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News Exploring caves, not C.A.V.E



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Dropping through a two-foot hole with hydrogeologist George Veni

Big mistake. Last week's diatribe about City Council's refusal to televise Citizens to Be Heard was a bit overzealous, as one kindly City Hall insider pointed out. The group of Timberwood Park residents who attended a meeting two weeks ago and petitioned the City to allow them to have a vote to decide whether they would incorporate or be annexed were not speaking during CTBH.

It was a formally convened public hearing that their neighbors who stayed at home could tune in and watch on TVSA Channel 21.

Party Lines regrets the error, and sincerely hopes that no San Antonio area subdivisions are annexed as a direct result of this oversight.

Let's get to the good part.

Forget City Council for a week, let's go caving. No this is not about Citizens Against Virtually Everything. It's much better than that.

South San Independent School District Science Coordinator Joann De Luna devised an innovative solution for South San teachers to receive end-of-year in-service credit - a state requirement despite the cuts in teachers' salaries and retirement benefits.

De Luna used her influence with fellow members of Bexar County Grotto of the National Speleological Society, the Texas Cave Management Association, the Greater Edwards Aquifer Alliance (her sister, Annalisa Peace, is the director in San Antonio), and Bat Conservation International to convene nearly 20 South San teachers last Saturday. They attended a session on teaching the Edwards Aquifer at South San ISD's adult-learning center and then proceeded to Robber Baron Cave on the Northeast Side.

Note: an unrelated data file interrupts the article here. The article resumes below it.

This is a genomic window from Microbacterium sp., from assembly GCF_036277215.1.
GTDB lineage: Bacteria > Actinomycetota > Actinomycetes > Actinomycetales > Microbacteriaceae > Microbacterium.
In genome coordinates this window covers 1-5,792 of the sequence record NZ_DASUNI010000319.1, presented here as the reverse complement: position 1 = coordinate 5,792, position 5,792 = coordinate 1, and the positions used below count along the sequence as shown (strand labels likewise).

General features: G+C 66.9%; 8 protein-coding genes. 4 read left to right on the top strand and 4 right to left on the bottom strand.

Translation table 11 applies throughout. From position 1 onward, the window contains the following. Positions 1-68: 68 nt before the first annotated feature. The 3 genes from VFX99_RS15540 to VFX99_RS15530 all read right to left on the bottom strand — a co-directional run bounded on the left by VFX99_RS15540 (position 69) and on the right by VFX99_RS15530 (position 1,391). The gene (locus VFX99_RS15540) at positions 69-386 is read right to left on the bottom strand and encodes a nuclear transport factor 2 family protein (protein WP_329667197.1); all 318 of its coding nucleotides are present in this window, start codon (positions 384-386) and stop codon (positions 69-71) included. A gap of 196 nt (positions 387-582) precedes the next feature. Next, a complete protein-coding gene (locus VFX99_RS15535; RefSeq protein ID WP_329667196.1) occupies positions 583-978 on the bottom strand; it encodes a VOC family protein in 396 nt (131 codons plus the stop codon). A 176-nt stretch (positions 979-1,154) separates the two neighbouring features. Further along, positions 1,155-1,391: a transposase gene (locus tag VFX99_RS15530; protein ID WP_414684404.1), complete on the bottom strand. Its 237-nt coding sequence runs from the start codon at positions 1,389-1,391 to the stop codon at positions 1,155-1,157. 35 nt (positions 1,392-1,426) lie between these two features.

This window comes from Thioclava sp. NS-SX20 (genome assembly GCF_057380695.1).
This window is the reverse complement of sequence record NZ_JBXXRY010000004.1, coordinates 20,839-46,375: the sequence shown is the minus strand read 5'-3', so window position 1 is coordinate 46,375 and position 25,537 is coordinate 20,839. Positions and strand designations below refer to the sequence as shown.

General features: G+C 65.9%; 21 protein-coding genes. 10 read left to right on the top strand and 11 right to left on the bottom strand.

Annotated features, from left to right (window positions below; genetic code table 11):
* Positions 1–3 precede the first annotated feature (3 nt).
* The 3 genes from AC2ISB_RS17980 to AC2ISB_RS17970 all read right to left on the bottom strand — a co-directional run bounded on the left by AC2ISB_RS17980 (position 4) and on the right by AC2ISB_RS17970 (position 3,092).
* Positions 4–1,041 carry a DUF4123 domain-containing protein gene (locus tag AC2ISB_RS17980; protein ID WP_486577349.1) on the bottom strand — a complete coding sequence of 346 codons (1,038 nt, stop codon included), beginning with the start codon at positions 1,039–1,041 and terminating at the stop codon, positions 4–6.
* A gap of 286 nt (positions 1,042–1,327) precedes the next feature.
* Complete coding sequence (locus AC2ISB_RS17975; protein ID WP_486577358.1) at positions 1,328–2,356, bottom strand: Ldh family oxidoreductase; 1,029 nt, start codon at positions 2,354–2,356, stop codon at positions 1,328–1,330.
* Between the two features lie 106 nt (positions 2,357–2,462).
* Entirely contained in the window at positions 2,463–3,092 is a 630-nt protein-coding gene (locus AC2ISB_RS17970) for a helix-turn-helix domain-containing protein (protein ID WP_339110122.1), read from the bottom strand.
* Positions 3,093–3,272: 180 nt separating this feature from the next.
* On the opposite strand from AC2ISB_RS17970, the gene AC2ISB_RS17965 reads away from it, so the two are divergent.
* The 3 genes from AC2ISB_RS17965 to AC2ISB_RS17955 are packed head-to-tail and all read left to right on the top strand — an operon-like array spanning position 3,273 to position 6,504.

Robber Baron Cave was a speakeasy during Prohibition, when its multiple passageways were frequented by explorers of varied ilk. The Cave Management Association has removed a concrete barrier, and is working toward offering cave tours again.

Three teachers either balked right at the entrance or turned around immediately after crawling through the cave's entry grate. Those who followed hydrogeologist George Veni and geologist Dan Hogenauer into the cave were soon gasping for breath. There's not much air in there, and any physical exertion results in a state of near-hyperventilation.

Another group turned back in the Graffiti Room, where Raymond Beck scratched his name on the wall on November 6, 1918. Many others followed suit over the years, although Veni now warns cave visitors to kindly keep their hands off.

I followed close on Veni's heels as he dropped through a hole, about 2 feet in diameter, that appeared in the cave passageway's floor. The trick is to actually see someone drop through the hole, which bolsters enough courage to follow suit. At this juncture, a few stragglers refused to go through the hole, and took another route to the Chapel Room.

After much gasping for breath, the South San caving crew surfaced, (even the ones who refused to enter Robber Baron Cave) and all agreed to meet at the Bracken Bat Cave, home to 30 million Mexican free-tail bats, for the third leg of this innovative teacher in-service.

Everyone was patient, and at dusk the bats began flying out of the cave, creating a vortex of dark brown flying critters against a moon-lit backdrop. Everyone was in awe of the sight of a virtual tornado of bats that would be still exiting the cave after everyone was home in bed.

Science coordinator De Luna says she intends to schedule other types of outdoor in-service sessions for teachers, and that an invitation to participate will be extended to teachers who work outside of South San ISD.

By Michael Cary

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